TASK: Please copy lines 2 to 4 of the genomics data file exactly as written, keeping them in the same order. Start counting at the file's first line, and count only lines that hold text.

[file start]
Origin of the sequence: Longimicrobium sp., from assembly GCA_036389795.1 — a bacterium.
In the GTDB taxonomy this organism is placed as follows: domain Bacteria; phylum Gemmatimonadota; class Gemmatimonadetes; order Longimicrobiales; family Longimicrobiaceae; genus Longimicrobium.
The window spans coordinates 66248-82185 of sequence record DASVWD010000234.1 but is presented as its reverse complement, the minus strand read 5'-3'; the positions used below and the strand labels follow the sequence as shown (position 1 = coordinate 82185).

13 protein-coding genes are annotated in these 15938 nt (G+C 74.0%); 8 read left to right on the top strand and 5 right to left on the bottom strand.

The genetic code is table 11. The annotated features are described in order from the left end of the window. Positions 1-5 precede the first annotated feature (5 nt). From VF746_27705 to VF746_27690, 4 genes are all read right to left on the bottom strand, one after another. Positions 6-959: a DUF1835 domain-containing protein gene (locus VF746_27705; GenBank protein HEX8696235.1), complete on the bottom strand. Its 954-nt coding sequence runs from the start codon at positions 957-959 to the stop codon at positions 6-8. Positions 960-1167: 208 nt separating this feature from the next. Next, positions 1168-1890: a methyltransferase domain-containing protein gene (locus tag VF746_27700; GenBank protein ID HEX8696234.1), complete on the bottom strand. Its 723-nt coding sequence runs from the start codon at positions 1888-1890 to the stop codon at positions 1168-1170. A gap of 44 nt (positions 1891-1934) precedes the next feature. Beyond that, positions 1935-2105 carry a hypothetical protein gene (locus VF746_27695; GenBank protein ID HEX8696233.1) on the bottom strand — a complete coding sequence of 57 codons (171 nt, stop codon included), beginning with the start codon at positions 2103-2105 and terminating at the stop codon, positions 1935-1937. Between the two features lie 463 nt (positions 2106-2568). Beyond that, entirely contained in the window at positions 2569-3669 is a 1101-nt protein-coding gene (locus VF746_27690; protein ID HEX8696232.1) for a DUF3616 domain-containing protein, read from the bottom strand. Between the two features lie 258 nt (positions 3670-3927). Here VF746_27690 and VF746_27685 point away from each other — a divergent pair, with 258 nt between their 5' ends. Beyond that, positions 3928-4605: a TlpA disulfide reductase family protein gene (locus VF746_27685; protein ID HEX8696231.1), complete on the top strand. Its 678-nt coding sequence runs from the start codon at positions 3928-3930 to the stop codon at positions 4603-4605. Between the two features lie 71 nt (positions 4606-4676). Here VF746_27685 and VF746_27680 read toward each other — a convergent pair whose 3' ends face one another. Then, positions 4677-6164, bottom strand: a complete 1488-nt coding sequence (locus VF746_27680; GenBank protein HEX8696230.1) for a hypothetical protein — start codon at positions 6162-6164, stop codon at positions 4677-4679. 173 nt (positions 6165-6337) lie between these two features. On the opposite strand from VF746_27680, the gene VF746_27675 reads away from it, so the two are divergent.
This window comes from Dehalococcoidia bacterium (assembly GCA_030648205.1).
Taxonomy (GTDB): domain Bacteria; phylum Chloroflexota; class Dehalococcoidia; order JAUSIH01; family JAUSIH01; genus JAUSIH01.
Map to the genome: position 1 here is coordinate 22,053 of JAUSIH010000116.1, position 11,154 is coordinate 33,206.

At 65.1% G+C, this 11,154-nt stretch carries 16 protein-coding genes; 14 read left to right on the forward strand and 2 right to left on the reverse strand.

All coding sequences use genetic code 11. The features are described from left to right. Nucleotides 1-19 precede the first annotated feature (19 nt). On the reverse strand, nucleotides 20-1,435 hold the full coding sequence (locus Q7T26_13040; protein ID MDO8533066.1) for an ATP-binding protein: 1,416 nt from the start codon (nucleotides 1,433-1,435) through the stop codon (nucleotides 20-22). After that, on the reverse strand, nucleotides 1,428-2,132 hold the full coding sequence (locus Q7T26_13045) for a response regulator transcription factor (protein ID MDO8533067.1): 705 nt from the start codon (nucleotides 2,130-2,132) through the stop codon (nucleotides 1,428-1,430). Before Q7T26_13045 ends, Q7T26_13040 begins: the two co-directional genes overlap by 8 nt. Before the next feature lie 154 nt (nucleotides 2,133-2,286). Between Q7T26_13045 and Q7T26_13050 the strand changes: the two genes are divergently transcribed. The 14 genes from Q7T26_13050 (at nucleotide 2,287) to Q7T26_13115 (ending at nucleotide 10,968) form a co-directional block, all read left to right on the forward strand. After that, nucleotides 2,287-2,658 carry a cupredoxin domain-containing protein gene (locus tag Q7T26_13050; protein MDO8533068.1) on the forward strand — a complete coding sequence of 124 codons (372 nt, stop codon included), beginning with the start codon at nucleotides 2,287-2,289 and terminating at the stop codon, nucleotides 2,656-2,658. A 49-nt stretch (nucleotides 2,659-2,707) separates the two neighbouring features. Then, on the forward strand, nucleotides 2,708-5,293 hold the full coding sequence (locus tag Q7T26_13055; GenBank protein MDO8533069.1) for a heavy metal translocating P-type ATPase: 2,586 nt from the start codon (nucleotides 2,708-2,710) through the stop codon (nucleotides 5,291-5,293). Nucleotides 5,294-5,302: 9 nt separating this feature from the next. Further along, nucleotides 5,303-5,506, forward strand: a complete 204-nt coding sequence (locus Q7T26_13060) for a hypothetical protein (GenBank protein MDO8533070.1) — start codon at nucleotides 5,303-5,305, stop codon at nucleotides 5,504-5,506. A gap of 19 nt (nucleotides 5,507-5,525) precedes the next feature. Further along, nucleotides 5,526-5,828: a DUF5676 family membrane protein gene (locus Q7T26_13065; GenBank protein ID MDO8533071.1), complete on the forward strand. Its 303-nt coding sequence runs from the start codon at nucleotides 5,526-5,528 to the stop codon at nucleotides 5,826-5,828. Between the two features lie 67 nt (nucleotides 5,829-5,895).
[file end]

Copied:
In the GTDB taxonomy this organism is placed as follows: domain Bacteria; phylum Gemmatimonadota; class Gemmatimonadetes; order Longimicrobiales; family Longimicrobiaceae; genus Longimicrobium.
The window spans coordinates 66248-82185 of sequence record DASVWD010000234.1 but is presented as its reverse complement, the minus strand read 5'-3'; the positions used below and the strand labels follow the sequence as shown (position 1 = coordinate 82185).

13 protein-coding genes are annotated in these 15938 nt (G+C 74.0%); 8 read left to right on the top strand and 5 right to left on the bottom strand.